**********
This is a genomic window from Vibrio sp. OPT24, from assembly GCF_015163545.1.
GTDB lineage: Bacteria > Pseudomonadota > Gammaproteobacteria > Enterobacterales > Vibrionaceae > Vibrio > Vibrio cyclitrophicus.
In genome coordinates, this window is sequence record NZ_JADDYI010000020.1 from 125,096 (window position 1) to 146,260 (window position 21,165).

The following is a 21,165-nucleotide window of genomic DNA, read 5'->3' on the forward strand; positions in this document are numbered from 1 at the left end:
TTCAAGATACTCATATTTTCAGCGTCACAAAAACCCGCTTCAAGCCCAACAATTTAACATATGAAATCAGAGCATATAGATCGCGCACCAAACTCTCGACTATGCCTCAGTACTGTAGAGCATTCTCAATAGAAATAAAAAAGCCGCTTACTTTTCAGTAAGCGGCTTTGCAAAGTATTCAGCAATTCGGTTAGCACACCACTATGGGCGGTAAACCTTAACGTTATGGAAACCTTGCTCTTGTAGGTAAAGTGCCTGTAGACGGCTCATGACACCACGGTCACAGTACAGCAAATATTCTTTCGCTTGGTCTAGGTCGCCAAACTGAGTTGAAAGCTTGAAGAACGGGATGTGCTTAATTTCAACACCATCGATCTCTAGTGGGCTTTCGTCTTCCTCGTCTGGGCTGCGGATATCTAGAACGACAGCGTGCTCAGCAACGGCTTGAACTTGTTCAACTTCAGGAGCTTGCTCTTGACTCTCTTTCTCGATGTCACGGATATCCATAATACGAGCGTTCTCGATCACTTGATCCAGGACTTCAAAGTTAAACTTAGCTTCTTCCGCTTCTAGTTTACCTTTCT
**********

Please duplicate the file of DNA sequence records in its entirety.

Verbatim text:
This is a genomic window from Vibrio sp. OPT24, from assembly GCF_015163545.1.
GTDB lineage: Bacteria > Pseudomonadota > Gammaproteobacteria > Enterobacterales > Vibrionaceae > Vibrio > Vibrio cyclitrophicus.
In genome coordinates, this window is sequence record NZ_JADDYI010000020.1 from 125,096 (window position 1) to 146,260 (window position 21,165).

The following is a 21,165-nucleotide window of genomic DNA, read 5'->3' on the forward strand; positions in this document are numbered from 1 at the left end:
TTCAAGATACTCATATTTTCAGCGTCACAAAAACCCGCTTCAAGCCCAACAATTTAACATATGAAATCAGAGCATATAGATCGCGCACCAAACTCTCGACTATGCCTCAGTACTGTAGAGCATTCTCAATAGAAATAAAAAAGCCGCTTACTTTTCAGTAAGCGGCTTTGCAAAGTATTCAGCAATTCGGTTAGCACACCACTATGGGCGGTAAACCTTAACGTTATGGAAACCTTGCTCTTGTAGGTAAAGTGCCTGTAGACGGCTCATGACACCACGGTCACAGTACAGCAAATATTCTTTCGCTTGGTCTAGGTCGCCAAACTGAGTTGAAAGCTTGAAGAACGGGATGTGCTTAATTTCAACACCATCGATCTCTAGTGGGCTTTCGTCTTCCTCGTCTGGGCTGCGGATATCTAGAACGACAGCGTGCTCAGCAACGGCTTGAACTTGTTCAACTTCAGGAGCTTGCTCTTGACTCTCTTTCTCGATGTCACGGATATCCATAATACGAGCGTTCTCGATCACTTGATCCAGGACTTCAAAGTTAAACTTAGCTTCTTCCGCTTCTAGTTTACCTTTCT